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March 8, 2013     Post-Gazette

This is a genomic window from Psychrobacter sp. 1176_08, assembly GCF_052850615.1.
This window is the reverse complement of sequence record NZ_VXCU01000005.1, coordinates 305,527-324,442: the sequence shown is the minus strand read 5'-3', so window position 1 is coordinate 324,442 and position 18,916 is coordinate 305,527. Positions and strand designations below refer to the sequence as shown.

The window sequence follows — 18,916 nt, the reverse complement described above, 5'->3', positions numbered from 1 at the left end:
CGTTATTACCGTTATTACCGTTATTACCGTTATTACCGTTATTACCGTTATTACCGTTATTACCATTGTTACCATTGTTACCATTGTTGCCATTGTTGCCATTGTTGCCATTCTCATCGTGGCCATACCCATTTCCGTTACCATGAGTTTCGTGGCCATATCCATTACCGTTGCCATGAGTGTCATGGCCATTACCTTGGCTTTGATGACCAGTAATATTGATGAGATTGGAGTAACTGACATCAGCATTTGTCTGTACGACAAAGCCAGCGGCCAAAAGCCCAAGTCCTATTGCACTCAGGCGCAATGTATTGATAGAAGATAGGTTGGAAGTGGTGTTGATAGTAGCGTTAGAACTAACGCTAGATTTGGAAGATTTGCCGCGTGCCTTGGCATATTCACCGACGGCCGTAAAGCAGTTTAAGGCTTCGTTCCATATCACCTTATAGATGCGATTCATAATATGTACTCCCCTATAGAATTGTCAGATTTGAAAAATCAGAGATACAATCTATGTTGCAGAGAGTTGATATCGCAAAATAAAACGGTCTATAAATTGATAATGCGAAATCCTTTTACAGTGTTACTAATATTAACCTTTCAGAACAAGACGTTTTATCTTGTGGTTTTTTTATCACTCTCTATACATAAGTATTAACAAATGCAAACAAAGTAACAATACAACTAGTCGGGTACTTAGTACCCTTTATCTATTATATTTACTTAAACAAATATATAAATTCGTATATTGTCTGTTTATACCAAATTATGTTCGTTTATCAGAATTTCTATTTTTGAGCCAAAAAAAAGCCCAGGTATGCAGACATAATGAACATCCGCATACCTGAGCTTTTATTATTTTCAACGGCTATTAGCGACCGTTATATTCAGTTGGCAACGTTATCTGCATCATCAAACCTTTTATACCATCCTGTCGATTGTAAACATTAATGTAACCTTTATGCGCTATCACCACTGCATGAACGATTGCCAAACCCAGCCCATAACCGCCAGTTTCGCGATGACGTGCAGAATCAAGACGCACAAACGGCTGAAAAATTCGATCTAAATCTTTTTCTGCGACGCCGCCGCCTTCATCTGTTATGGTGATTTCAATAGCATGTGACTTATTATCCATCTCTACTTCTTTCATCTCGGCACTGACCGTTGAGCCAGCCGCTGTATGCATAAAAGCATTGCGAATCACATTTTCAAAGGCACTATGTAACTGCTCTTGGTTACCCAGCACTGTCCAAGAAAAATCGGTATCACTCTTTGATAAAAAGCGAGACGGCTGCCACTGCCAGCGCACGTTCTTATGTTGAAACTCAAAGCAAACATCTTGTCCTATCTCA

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POST-GAZETTE, MARCH 8, 2013 Page13 /2 /2 (;/ abb onno by John Christoforo A Nostalgic Remembrance Mom and Dad with Tammi. Beagsley, the Wonder Dog. From what I remember, Italians have always loved pets. Even going back to an- cient Rome, they loved their animals. When Pompeii was excavated, the entrance to someone's home had an in- scription cemented to the floor, "Cave canum." (Be- ware of the dog.) My first rec- ollection of a family pet was when I was very young and we all lived in one big house on Eutaw Street in East Bos- ton. Nanna had a cat named Tippi. She was orange and white, had a Pleasant dispo- sition and was bilingual. She reacted to both English and Italian. She was dedi- cated to Nanna and would often bring home presents and lay them at Nanna's feet. More often than not, the presents were mice she had caught somewhere in the neighborhood. There were two things Nanna hated more than any- thing else, rats and snakes. To her, a mouse was a rat that hadn't grown up yet and when Tippi graced my grandmother with an expired rodent, she would wait until Babbononno, my father or one of my uncles returned home and have them remove it from the house. Then came the day when Tippi, proud of her latest kill, dropped the limp body of a garden snake at Nanna's feet. Nanna screamed loud enough for my mother, Aunt Eleanor and cousin Paula to all run to her rescue. As I was in the kitchen when the present was delivered and witnessed the whole sce- nario, I just stood there and watched. After all the ladies had arrived, not one of them would touch the snake to remove it. Tippi sat aside the snake looking up at Nanna as if to say, "Look what I brought you this time!" Dad was the first one home that afternoon and the snake was finally taken from the kitchen and depos- ited somewhere. In later years, when Tippi was just a memory, Morn told me a story about Babbo- nonno's dog, a family pet during Mom's teen years. I believe it was a German shepherd. One Sunday, when my mother was in her teens and she and her best girl- friend, Ada Georgone (Ada would become Uncle Nick's first wife), decided to go to the Seville to catch the mati- nee, Babbononno told them whdtt time to be home. They arrived late and missed the first few minutes of the co- feature. Back then, most theaters showed two pic- tures. The co-feature was usually a B level production and this was followed by the main attraction. Any- way, they missed the first ACCEPTING Advertisements -- FOR YOU WHO APPRECIATE THE FINEST -- THE MUSIC FOR ALL OCCASIONS 781-648-5678 few minutes of the first film and decided to stay and see what was shown before they arrived. Babbononno became im- patient when the girls had not returned at the desig- nated time. He glanced at his pocket watch, a gold Hamilton which I inherited and keep in a glass case, and decided to head to the the- ater and bring the girls home. Prior to leaving, he leashed up the German shepherd and brought him on the expedition. When Babbononno arrived at the theater, he bypassed the ticket booth, walked up to the doorman, told him that he was looking for his daugh- ters and continued into the theater to find the missing girls. Neither the doorman nor any of the ushers stopped him as he wandered through the lobby. Babbononno was only 4' 11" tall, but the dog must have made him look like a 6 footer. Not finding the girls in the lobby, he headed inside the darkened theater, walked up and down the aisles yelling, "Angle, a du sta?" ("Angle, where are you" ... in dialect) As he yelled, the dog echoed him with a bark. When he finally found Morn and Ada, they were given orders to accompany him home. They explained how they missed the first part of the co- feature to Nanna when they arrived home and she calmed Babbononno down, but the girls were so embar- rassed that it was a long time before they returned to that same theater. On the other side of the family, Grandpa Christoforo raised canaries and had a cat for a pet when Dad and his sister, Aunt Mary, were kids. I don't know much about the birds, but under- stand that Grandpa taught the cat to do things that dogs were trained to do and the cat followed him around just like it was a dog. The cat didn't show up for dinner one night and was missing for a few days. Grandpa searched for him and only discovered the cat's location when he heard it cry somewhere in the back yard. When he saw the cat, he saw blood on the hind quarter. He picked it up and saw that it had been shot. He held the cat in his arms, walked to the South Ferry, brought the cat to Boston and headed for the Angel Memo- rial Hospital. The cat was too far gone and had to be put to sleep. When my grandfather was back home, he asked all of the Chelsea Street neigh- bors if they knew anything about someone shooting animals in the neighbor- hood. He did find out who did Socially Scene (Continued Set to the backdrop of spec- tacular garden displays by cutting-edge landscape pro- fessionals and area nurser- ies, the 2013 Boston Flower & Garden Show features hours of lectures and dem- onstrations by top garden writers, industry experts and creative local chefs, shop from a wide marketplace fea- turing thousands of plants and hundreds of the newest gardening products and new special events designed to illustrate the changing land- scape of gardening. 2013 is bringing some new life to the show; A Living Cata- log. This year's gardens fea- ture examples of new plants, sustainable building materi- als and innovative earth- friendly techniques. Learn about the birds and the bees. Home chicken raising and beekeeping are fast-growing hobbies. They're bringing in the experts to get you started. From Garden to Gour- met. Local chefs teach you how to grow, use and pre- serve produce and herbs for year-round enjoyment and nutrition. Strut Your Stuff in Floral Competitions. The an- nual tradition continues as the Garden Club Federation of Massachusetts and the Massachusetts Horticultural Society coordinate colorful competitions amongst the region's top amateur floral arrangers and horticulturists, all set to the show theme. The Boston Flower Show brings hope to us all after the snowy winter in New En- gland. The show starts off on Wednesday, March 13th through the 17th. For more information on show times and demonstrations visit www. bostonflowershow.com. A Little Tasty Treat to Complement Your Time in the City ... Blue Inc., is a culinary adventure infused wi:h blue energy. A carnival of hand-crafted cocktails. Their menus promise one deliciously wild ride. Whether it's a business lunch, after- work cocktails, night on the tovn, dinner with friends or yol just need to infuse some co.or in your dining experi- ence, Chef Jason Santos, from Fox's Hell's Kitchen, will no doubt surprise and excite you with his whimsical cuisine. from Page 9) The Boston Symphony Orchestra mixes things up with some art on display through April 13th. (Photo courtesy of BSO Productions) Liquid nitrogen salsa that smolders when it hits the plate. Orange gel that trans- forms into noodles when it hits hot broth. Black Truffle Dippin Dots Ice Cream that arrives tableside smoking. Chef Jason Santos' guests can expect a sensational culinary experience. Perhaps that's why he was something of a darling of Gordon Ram- say on the 7th season of HeWs Kitchen. Santos' cook- ing style, which combines Asian, French and tradi- tional American flavors with dazzling visual and textural twists, has been called "Julia Child Meets Willy Wonka." While serving as the former executive chef at Gargoyles on the Square, Santos trans- formed the restaurant from neighborhood stalwart to des- tination hotspot. Now, Santos is owner and executive chef at Blue Inc. in Boston which is one of the area's hottest dining destinations. He also teaches culinary courses at Boston University and Cam- bridge Rindge and Latin as well as serves as restaurant chair for Taste of the Nation. Blue Inc., is one of those places that makes the Hub so unique and intriguing. The restaurant is located at 131 Broad Street in Boston in the heart of the financial district. You can contact them at 617-261-5353 for reservations or more infor- mation on their events. EAST BOSTON SATELLITE OFFICE NOW OPEN MARIE MATARESE 35 Bennington Street, East Boston 617.227.8929 TUES. 10:00 A.M. - 3.00 P.M. THURS. 11:00 A.M.- 2:00 P.M. General Advertisements * Sales and Rentals Memorials * Legals ADVERTISING WILL MAKE A DIFFERENCE it, but the rest of the story is not printable. The FederalTrade Commissi 1 Years later, when we works for the consu rtoprevsnt fraud and ption ] moved to Belmont, I inher- ited a dog from an old girl- I Call 1-877- c-H LPo-877 ) 1 (Continued on Page 5) or log6ni